The Boy Scouts of Troop 219 have come to love but dread my campfire tales. As an amateur historian, I rely on real names, dates and places to bring my stories to life.
Probably 99 percent of what I tell them is true. But it is that remaining 1 percent, the "unknown unknowns" as former Secretary of Defense Donald Rumsfeld once called them, that keeps them up at night.
"These swamps were once full of Seminole warriors," I told my paddling partner, young Konrad Dzurny. "The soldiers fought here many times. But don't worry. I'm pretty sure there haven't been any attacks … lately."
The boys in my charge were not expert canoeists. A few had never paddled before, but this particular stretch of the Withlacoochee River was ideal for beginners. In fact, some might even describe it as "peaceful."
But this was not always the case. In the winter of 1835-36, many bloody battles were fought along the river's banks. The Withlacoochee, and its surrounding swamps, became the most valuable weapon of the Seminoles as they fought a relatively modern and better-equipped U.S. Army.
It was here along the Withlacoochee that the Seminoles "could strike a thousand separate blows and retreat without a trace," historian Frank Laumer would later write of the area. The Second Seminole War, fought from 1835-42, was the longest and costliest Indian War in U.S. history.
You won't find any museums or monuments along the river banks to honor the men who died here, but as I told my paddling partner, the ghosts of those wounded and left behind are said to still wander the woods at night, especially on a full moon.
"So whatever you do, don't get out of your tent at night," I told Konrad. "But if you have to, make sure you wake up your tent mates and you all go together. There's safety in numbers."
This river, which starts in the Green Swamp and flows to the Gulf of Mexico, is a living history lesson. Two of its many feeder creeks — Jumper and Alligator — are named after two of the War Chief Osceola's most trusted lieutenants.
As you paddle north — the Withlacoochee and St. Johns are the only rivers in Florida that flow in that direction — you will pass through every type of habitat the state has to offer: hardwood hammocks, cypress swamps, pine flatwoods, palmetto scrub, freshwater wetlands and salt marsh.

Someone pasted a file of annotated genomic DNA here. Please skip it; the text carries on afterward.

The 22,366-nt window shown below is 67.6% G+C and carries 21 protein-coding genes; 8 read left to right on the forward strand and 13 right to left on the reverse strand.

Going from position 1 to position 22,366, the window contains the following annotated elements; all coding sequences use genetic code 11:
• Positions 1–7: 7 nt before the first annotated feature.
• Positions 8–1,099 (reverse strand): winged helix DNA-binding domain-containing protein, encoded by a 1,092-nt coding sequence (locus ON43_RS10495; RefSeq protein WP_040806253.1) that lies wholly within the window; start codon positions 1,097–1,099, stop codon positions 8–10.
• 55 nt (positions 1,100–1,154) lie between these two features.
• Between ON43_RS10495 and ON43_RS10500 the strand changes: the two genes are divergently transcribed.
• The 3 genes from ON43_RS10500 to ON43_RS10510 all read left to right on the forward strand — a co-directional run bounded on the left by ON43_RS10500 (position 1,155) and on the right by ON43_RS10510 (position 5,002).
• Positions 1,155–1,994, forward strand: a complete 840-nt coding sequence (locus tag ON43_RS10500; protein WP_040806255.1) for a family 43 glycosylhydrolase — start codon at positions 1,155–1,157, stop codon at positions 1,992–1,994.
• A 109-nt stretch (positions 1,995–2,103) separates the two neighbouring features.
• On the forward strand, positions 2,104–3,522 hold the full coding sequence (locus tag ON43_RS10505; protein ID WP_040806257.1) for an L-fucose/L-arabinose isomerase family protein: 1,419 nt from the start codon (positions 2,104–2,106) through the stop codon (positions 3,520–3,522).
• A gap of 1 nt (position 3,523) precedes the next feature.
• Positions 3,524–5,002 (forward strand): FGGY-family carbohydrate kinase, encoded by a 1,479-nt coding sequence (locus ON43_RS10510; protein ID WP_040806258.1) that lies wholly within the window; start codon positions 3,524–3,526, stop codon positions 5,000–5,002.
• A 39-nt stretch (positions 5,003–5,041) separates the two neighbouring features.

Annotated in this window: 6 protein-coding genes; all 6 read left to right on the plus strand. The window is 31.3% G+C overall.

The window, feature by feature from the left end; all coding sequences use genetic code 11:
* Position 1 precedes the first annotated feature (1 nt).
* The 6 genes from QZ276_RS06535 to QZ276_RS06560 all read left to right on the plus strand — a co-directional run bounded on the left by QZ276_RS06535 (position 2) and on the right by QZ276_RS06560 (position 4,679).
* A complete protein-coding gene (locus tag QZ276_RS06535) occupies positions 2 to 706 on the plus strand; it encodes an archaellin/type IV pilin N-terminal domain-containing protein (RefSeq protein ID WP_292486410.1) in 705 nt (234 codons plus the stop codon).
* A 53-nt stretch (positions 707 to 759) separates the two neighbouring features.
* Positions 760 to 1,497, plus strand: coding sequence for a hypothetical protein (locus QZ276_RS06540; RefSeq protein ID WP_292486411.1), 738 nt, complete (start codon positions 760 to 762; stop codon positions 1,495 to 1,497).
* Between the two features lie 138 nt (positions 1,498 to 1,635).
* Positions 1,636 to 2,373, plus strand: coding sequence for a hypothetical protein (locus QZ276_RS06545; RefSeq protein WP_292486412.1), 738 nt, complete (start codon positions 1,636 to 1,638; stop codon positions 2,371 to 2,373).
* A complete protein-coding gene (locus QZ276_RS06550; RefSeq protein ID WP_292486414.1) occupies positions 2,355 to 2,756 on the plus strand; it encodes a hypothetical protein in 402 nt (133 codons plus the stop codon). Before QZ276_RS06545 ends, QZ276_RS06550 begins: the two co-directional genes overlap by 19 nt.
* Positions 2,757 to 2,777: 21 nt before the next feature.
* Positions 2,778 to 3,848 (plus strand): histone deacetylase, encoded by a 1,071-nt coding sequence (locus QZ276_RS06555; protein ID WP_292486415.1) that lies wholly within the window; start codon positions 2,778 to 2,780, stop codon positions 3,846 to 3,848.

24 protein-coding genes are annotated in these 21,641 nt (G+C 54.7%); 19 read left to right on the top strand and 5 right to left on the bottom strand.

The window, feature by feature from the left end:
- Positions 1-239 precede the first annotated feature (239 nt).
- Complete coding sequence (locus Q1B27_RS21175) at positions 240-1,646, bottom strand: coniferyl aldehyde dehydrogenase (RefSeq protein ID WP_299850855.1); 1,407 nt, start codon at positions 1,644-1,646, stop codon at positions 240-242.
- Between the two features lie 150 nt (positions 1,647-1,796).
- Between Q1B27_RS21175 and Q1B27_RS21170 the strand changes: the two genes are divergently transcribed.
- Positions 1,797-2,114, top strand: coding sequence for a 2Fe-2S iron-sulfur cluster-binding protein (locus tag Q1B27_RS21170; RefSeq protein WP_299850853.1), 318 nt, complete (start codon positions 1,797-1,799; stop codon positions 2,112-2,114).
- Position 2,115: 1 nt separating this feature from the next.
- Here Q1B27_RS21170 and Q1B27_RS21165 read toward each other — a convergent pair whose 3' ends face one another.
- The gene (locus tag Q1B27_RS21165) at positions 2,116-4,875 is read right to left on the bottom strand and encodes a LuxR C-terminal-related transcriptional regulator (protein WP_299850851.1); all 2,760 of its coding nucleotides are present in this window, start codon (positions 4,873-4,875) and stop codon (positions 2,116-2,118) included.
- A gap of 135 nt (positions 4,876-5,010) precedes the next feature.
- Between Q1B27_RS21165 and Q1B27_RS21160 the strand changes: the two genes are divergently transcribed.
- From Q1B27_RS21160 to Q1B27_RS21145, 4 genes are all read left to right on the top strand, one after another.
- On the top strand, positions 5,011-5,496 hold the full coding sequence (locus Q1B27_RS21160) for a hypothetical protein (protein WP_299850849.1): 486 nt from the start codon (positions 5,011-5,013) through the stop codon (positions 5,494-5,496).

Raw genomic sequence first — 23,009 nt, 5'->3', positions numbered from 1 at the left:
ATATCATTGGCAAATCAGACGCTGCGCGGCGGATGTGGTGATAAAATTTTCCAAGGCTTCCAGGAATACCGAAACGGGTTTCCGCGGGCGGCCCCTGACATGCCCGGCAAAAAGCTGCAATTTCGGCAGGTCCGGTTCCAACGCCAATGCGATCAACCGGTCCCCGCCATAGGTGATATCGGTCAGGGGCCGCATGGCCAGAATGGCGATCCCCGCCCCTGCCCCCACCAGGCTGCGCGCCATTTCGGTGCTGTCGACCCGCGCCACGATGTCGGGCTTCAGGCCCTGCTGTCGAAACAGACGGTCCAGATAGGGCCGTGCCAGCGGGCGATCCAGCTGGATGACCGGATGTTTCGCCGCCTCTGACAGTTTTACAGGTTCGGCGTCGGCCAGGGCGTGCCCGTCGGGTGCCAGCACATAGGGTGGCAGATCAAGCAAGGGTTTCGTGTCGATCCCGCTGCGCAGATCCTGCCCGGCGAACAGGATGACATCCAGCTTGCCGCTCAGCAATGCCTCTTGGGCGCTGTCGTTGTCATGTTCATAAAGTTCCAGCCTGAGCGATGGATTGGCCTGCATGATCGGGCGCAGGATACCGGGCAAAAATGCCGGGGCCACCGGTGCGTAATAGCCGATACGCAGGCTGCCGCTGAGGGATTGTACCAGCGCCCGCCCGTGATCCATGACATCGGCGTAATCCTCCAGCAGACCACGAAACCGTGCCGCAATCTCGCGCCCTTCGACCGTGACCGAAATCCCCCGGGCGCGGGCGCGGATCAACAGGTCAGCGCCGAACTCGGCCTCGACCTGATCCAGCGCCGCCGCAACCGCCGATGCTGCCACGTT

The stretch of river north of Silver Lake, part of the sprawling Withlacoochee State Forest, is the best for beginners. Here you will also find the area's best camping and hiking. In fact, most folks never venture beyond the confines of the forest, which the World Wildlife Fund declared one of the "top 10 coolest places you've never been in North America."
Hog Island has a great wooded campground. You can call the local canoe livery, the Canoe Outpost in Nobleton, and they will drop off a canoe for a leisurely two-hour paddle. If you time it right, you'll reach the Outpost just about lunch time at the River Ratz Café.
While Florida's office of Greenways and Trails maintains a 76-mile paddling trail from Lacoochee to Dunnellon, the 10 miles south of the outpost is best for families and first timers. But you can do the whole river. But keep in mind that the degree of difficulty, which ranges from beginner to intermediate, depends on the water level, which fluctuates from season to season. In general, the river is usually highest during the summer rainy season.
You can camp at Hog Island. Reservations are recommended. Facilities are limited — potable water and rest room facilities are available.
Be sure to do your research and take time to learn the history of the area. While first-hand reports written by veterans from the Second Seminole War reveal that many seasoned combat veterans were afraid to enter what had come to be called the "Cove of the Withlacoochee," you should be fine as long as you take care on the coming weekend's full moon.